I was quaking, scared to death long after Paula closed the door. But you should go into anything you are interested in doing all the way. If I was going to play this madhouse game and take Celerio's $75,000-a-year baby away from him, then I was going to spring her out of that place with her ten grand, clean as a whistle.

I cared enough to give Celerio my very best. If it was going to be him or me, it sure as hell was going to be him. It was all or nothing. My world class was at stake. He had to lose. It was his body that would be nailed into the box....

That night I took four walks around Celerio's block to get the lay of the land, just as I learned in the Boy Scouts. Celerio's building was locked up tight. It was going to be a tricky business to get inside a locked building dozens of times, meet Paula without being seen, and walk out of there with portions of ten thousand dollars on my body. It was, in fact, absolutely impossible, and I now realized the tremendous problem. I might get to walk around once or twice in the hallways without being noticed, but never with all that money changing hands and 15 other lady employees of Celerio living there.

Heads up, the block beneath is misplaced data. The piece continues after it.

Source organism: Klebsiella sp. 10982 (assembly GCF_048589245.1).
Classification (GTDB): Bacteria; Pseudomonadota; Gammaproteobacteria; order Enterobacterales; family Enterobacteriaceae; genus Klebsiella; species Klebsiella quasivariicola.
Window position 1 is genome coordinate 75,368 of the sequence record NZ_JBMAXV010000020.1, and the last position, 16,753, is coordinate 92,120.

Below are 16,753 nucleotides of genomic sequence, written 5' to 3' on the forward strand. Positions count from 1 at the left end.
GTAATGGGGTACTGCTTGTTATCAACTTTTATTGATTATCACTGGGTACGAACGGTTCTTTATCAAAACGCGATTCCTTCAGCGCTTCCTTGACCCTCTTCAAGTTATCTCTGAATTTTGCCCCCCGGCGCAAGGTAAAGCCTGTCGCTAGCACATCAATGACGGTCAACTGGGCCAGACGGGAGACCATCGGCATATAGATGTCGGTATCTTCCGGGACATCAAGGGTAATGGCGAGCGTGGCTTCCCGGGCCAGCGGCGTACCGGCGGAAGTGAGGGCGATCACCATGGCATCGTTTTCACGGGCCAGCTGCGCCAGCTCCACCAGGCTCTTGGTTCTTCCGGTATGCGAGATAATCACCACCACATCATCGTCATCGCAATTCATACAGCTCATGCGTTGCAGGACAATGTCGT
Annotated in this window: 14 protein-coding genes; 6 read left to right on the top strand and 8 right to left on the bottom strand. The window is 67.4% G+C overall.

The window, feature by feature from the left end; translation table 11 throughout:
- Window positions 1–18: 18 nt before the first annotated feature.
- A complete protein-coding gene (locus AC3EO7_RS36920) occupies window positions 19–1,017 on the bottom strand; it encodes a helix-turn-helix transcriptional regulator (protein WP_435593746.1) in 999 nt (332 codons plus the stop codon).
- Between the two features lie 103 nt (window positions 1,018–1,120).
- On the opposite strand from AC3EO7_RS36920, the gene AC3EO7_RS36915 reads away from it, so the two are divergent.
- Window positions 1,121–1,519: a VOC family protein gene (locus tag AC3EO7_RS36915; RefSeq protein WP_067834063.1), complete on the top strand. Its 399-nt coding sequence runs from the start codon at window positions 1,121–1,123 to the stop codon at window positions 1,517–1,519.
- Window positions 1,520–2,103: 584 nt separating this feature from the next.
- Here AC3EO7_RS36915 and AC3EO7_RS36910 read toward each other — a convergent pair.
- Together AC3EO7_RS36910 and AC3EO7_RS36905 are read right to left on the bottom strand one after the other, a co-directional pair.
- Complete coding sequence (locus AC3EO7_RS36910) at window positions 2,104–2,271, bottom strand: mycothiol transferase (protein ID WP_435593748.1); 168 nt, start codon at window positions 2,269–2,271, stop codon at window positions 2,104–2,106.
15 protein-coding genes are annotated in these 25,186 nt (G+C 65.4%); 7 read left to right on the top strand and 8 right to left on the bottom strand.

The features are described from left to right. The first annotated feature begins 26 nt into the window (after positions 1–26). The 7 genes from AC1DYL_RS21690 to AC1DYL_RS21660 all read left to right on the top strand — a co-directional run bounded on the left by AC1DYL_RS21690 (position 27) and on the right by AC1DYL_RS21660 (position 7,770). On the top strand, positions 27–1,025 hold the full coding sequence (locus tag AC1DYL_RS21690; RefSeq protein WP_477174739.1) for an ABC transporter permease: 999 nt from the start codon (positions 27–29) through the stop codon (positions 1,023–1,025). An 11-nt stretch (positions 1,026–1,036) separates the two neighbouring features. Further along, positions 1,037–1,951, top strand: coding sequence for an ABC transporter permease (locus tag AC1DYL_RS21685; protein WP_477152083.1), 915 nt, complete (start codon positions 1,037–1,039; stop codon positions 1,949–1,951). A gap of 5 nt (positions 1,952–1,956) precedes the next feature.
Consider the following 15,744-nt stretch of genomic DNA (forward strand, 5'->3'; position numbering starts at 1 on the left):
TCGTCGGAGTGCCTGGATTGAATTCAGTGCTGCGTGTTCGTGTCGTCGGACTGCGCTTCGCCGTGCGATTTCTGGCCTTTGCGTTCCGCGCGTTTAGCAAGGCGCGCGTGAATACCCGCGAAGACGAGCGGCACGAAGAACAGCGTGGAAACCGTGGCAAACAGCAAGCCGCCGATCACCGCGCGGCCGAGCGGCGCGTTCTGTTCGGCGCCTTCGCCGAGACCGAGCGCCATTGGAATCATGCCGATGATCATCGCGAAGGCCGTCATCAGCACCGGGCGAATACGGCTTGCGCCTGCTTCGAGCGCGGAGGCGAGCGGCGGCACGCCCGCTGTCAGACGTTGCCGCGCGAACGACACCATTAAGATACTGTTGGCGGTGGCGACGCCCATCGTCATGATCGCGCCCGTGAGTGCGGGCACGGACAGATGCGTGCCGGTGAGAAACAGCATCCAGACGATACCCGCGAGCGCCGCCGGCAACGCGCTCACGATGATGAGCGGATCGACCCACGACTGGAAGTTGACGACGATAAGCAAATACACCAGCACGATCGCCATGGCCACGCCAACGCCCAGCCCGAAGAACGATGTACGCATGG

Not the shred of an idea, plan, hope. Believe me, I had given up. Paula would have to do it by herself and a miracle. And I fully intended to tell her this at noon. And, also, I hadn't the faintest idea where in the hell I was going to store even half of ten thousand dollars which she desperately needed to leave. But I decided to have a look inside the building before quitting. I did not want to die.

The next day Paula arrived at the Chinese place. Our conversation was a minute flat: "Paula, listen and do exactly as I tell you. When he is asleep in the morning, pull your kitchen window shade down. (If he's up, the shade goes up.) I'll give a quick ring on the buzzer and you drop the front door key to me. I'll leave it on top of the hall telephone in a few minutes. I'm going to have a look inside. See you tomorrow, here, same time."